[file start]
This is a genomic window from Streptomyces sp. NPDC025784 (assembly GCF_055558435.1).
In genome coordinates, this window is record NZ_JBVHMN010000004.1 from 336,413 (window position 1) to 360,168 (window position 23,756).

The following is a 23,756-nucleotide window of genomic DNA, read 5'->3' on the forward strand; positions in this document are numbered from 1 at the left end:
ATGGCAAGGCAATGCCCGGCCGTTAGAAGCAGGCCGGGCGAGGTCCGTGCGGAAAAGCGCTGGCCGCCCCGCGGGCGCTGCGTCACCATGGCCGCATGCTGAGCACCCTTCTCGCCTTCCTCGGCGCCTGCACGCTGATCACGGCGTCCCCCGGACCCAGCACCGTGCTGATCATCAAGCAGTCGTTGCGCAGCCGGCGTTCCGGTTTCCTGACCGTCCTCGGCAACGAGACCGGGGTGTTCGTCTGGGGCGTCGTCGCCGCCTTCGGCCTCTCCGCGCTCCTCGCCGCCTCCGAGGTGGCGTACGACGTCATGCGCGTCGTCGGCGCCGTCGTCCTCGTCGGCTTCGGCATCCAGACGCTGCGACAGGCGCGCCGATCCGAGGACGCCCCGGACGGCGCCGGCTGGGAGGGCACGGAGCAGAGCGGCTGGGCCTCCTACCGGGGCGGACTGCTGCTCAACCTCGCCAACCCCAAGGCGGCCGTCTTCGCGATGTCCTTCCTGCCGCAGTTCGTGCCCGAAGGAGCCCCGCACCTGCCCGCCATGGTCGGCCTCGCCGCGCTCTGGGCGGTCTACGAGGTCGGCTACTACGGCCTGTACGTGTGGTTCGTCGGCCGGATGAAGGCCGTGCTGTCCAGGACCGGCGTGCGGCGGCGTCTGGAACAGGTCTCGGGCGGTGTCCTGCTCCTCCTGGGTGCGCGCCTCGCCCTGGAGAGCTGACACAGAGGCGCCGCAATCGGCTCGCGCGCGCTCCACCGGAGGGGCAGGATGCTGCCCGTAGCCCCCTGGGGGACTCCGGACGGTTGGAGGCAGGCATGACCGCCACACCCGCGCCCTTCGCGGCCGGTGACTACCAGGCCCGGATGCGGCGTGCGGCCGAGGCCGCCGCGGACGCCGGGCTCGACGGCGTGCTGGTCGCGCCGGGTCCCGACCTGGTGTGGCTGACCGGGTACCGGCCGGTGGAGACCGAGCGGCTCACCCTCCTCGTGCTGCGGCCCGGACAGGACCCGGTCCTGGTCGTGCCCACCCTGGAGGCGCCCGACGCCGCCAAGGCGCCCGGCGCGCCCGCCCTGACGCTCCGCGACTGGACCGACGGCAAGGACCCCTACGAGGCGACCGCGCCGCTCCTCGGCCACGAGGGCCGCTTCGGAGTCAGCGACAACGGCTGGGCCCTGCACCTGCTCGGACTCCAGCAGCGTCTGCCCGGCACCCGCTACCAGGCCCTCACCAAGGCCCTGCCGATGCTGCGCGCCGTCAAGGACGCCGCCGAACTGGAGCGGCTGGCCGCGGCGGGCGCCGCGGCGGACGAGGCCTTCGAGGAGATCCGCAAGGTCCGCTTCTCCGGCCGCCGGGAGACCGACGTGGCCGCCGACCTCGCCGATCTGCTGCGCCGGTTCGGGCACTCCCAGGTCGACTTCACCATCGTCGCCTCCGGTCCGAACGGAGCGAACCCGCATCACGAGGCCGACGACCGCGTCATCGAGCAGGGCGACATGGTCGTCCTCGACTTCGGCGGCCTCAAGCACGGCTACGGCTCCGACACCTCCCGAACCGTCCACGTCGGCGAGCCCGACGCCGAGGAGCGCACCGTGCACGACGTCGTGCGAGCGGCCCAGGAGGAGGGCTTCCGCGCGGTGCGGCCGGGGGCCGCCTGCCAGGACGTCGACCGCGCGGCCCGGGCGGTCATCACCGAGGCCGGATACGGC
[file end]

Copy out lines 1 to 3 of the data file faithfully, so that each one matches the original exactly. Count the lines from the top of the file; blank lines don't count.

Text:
This is a genomic window from Streptomyces sp. NPDC025784 (assembly GCF_055558435.1).
In genome coordinates, this window is record NZ_JBVHMN010000004.1 from 336,413 (window position 1) to 360,168 (window position 23,756).

The following is a 23,756-nucleotide window of genomic DNA, read 5'->3' on the forward strand; positions in this document are numbered from 1 at the left end: